City and county seek new courthouse and police station

Michelle Bair

Kevin Poland, Portage County Municipal Court judge, said aesthetically, he likes the old architecture of the current courthouse, but functionally, it has served its purpose.

Poland said the facility is insufficient in size and inadequate on many levels. He said it doesn’t comply with the Americans with Disabilities Act, and the security is nowhere near what it should be.

“We should not have victims and defendants sitting on the same bench,” Poland said. “The prisoners walk in the same door as staff, and there is no secure area for victims of domestic violence.

“The girls who work in the clerk of courts are literally sitting on top of one another, and there is nowhere for attorneys and clients to meet,” Poland said.

In addition, there is a leaking roof and flooded basement.

“It is time to move on to a building that is functional, dignified and also efficient,” Poland said.

Garret Ferrara, Ward 1 Kent City Council member, said the police department has similar struggles.

“There was a presentation made to council explaining the status of how crappy the police station is, and we do have a problem (with) it,” Ferrara said. “It is outdated and the ceiling leaks.”

William Lillich, Kent’s Safety Director, said the core section of the police station has been in existence since 1923 and was originally built as a fire station.

“The citizens need to know how deteriorated this building is,” Lillich said.

Ferrara said the jail doesn’t meet federal standards for transferring inmates and food service.

“If we ship prisoners to the county jail, it bills us, so it becomes an added expense there also,” he said.

Lillich said the Kent jail is too small. It doesn’t have proper lighting and a variety of other standards that the city has not yet been held to.

“State corrections people have given us a grandfather exemption,” Lillich said. “But we are pretty uncomfortable with that because it doesn’t last forever.”

Because both buildings are in such poor shape, there was a proposal for a joint county-city facility that includes the courthouse, jail and police department, but it fell through before Poland came on as a judge.

Ferarra said that economically, it would make sense to have all three in one place.

“But politically, it is not going to happen,” he said. “I think that burden, in my opinion, falls on the county bailing out.”

Poland said there is no use in pointing fingers, and he was not involved, but the joint facility would have been at least 50,000 square feet, which makes for challenging site selection and development funds.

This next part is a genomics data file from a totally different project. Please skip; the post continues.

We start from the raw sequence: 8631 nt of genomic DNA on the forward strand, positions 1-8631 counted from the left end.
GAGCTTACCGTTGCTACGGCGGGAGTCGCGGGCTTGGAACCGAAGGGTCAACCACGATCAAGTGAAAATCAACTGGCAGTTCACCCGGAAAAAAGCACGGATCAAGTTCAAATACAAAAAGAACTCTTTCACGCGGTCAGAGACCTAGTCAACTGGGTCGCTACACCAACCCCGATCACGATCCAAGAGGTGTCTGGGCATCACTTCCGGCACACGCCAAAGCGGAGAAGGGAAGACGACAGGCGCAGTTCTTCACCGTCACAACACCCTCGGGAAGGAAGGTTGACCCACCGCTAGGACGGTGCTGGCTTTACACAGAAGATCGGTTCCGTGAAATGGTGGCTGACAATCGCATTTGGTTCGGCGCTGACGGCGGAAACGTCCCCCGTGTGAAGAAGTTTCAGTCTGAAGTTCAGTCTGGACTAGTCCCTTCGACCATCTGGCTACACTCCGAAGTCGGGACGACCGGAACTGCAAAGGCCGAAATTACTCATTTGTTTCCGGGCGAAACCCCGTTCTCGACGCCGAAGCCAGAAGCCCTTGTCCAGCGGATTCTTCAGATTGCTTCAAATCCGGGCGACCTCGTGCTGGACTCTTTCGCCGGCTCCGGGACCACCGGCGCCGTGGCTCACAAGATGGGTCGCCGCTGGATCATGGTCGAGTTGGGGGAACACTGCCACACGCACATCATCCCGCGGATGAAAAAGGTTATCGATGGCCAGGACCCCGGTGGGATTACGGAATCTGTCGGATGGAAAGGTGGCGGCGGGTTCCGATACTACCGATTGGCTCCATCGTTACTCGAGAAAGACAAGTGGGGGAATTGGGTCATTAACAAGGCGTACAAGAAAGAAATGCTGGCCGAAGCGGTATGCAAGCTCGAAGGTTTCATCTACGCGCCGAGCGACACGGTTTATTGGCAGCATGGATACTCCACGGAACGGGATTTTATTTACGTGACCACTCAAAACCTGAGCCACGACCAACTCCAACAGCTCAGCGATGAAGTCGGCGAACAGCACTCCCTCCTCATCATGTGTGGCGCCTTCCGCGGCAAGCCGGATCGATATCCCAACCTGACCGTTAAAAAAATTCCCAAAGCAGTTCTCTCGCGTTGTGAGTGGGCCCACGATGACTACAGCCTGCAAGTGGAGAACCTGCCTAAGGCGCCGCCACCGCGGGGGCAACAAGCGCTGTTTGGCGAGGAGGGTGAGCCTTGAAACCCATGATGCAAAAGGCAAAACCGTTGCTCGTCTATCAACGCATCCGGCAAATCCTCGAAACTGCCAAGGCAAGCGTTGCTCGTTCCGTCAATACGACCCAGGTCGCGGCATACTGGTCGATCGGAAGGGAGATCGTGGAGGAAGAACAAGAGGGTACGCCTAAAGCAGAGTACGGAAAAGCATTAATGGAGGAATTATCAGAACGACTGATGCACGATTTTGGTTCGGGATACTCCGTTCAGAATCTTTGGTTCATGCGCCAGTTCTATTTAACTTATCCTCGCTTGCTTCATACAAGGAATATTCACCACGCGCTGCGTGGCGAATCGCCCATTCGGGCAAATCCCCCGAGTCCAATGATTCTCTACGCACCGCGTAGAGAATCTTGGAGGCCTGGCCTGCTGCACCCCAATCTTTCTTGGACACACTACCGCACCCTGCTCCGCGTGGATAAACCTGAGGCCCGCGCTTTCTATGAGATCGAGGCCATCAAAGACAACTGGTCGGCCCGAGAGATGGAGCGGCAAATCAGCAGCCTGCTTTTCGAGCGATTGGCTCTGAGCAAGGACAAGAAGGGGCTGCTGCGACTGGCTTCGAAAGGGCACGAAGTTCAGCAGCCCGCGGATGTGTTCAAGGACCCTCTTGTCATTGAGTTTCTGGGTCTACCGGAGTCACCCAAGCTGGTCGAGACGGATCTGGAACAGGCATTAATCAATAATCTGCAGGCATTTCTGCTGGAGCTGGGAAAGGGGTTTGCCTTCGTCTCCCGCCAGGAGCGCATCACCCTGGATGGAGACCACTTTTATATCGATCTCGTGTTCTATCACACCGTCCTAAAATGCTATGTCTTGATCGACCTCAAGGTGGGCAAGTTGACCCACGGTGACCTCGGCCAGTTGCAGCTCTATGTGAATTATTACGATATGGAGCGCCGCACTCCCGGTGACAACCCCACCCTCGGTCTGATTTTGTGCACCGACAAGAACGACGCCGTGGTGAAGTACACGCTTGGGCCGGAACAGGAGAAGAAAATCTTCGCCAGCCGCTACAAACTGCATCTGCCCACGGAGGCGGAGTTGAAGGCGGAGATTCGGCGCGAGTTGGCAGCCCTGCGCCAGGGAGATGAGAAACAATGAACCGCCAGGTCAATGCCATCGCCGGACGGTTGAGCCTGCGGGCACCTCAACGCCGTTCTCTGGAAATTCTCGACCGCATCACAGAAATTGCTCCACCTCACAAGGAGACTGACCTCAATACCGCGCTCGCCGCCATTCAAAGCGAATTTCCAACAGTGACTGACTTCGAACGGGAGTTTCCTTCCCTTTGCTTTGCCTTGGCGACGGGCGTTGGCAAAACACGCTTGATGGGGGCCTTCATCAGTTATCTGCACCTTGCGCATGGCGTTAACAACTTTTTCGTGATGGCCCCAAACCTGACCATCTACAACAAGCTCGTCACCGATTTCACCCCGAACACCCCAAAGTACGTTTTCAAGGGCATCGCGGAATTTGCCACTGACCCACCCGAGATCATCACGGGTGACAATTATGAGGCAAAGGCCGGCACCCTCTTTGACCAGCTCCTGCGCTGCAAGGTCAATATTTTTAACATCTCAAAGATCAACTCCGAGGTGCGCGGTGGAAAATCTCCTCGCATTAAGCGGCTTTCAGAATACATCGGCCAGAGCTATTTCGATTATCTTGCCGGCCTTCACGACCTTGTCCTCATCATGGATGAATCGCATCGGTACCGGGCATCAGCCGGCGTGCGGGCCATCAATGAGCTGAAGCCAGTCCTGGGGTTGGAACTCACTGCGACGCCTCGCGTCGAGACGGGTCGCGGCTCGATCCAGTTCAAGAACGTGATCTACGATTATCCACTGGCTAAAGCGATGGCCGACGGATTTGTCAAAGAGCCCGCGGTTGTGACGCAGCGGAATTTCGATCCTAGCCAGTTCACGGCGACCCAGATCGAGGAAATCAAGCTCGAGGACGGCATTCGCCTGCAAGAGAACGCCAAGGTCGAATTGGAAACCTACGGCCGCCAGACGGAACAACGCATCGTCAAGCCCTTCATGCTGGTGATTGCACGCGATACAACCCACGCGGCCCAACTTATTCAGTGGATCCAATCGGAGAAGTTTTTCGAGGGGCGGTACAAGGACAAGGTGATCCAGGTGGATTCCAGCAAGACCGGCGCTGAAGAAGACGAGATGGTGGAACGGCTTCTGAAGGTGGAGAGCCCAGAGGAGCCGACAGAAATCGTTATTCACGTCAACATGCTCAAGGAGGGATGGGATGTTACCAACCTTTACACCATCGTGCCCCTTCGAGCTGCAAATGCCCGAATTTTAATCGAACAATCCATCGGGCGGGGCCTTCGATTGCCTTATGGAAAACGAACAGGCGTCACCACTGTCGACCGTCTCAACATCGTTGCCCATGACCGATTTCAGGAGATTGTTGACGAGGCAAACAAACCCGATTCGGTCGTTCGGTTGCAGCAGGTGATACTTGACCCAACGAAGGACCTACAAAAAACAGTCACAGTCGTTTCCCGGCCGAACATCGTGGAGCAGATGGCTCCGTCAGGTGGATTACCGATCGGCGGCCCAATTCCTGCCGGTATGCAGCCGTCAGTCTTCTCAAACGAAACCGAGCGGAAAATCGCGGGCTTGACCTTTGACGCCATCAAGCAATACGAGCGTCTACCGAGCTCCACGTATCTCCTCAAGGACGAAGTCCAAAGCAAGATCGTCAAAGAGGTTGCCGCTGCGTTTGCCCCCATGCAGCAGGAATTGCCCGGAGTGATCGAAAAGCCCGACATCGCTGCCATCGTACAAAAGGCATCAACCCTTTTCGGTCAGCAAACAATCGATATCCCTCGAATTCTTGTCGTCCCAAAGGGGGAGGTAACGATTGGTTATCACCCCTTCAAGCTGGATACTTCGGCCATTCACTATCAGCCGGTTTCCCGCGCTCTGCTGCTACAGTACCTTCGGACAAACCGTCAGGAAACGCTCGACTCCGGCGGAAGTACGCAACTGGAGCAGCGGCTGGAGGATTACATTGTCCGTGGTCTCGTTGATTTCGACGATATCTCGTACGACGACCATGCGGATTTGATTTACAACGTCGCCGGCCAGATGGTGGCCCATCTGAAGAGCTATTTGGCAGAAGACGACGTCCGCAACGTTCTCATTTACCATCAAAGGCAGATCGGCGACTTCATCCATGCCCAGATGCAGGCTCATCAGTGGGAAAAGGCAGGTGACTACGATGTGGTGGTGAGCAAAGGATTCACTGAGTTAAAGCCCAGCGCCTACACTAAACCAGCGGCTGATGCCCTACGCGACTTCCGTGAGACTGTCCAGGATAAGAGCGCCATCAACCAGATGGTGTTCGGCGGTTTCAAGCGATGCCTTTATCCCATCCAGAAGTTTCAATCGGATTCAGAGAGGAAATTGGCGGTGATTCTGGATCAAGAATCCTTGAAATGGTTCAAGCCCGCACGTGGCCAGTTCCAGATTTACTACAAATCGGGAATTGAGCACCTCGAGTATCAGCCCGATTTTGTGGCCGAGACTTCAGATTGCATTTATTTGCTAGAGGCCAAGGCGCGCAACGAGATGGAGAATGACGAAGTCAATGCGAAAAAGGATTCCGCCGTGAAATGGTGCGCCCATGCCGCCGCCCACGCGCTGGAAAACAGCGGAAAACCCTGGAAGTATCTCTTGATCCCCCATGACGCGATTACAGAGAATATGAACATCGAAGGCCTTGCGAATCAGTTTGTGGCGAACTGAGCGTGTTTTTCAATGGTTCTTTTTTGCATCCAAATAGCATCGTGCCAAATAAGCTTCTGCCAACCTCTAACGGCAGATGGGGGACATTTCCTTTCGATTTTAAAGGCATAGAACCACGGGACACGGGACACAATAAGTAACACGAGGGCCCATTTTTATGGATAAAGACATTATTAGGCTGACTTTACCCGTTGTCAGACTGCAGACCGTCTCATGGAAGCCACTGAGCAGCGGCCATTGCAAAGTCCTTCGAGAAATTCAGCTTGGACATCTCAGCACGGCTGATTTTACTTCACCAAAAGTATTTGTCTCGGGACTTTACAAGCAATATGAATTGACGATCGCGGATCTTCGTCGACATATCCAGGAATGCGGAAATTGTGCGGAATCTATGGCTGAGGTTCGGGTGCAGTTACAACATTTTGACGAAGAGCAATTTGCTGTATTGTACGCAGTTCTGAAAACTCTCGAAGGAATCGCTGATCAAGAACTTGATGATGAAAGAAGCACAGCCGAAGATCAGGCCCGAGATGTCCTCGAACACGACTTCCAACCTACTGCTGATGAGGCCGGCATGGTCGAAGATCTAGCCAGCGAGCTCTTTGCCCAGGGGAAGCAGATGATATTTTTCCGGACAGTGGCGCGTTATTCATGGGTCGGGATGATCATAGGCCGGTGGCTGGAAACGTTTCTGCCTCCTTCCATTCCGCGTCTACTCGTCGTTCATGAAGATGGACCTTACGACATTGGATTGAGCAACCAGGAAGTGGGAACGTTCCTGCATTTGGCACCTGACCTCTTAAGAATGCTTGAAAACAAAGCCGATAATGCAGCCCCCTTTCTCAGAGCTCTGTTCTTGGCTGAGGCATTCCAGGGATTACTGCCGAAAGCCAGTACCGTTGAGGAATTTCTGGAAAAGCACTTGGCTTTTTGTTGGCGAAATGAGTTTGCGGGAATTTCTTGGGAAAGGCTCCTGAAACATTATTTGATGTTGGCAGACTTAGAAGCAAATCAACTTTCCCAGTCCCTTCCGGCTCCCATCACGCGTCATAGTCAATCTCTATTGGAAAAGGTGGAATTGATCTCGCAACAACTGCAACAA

“They spent three years trying to work a joint project, and it did not go forward for whatever reason,” he said. “My position is the court cannot wait.”

At this point, there will not be a combination of a courthouse and police department, but the city and the county are in the process of selecting sites for new facilities as separate projects.

“The bottom line is we are committed to complete this project in a cost-effective manner,” Poland said. “The longer we wait, the more expensive materials will be. I hope to have a site selected within the next few months.”

Lillich said Portage County is a unique hybrid of municipal court.

“There is only a few of them in the state where the municipal court is countywide rather than just serving an individual city,” he said.

The charter for the county says a courthouse has to be in the cities of Kent and Ravenna.

Lillich said the new facility will have sheltered parking areas to keep cars out of bad weather, and it will be an appropriate venue for council meetings to take place.

“It will also have an extended jail facility way beyond what we have now, which is willfully inadequate,” Lillich said.

Lillich said they would also need to come up with a source of revenue to pay the bonds.

“We are still refining the site selection,” Lillich said. “We’ve got schematic diagrams of the space needs within the building which is necessary to decide how much space and property you would need.”

Contact Michelle Bair at [email protected]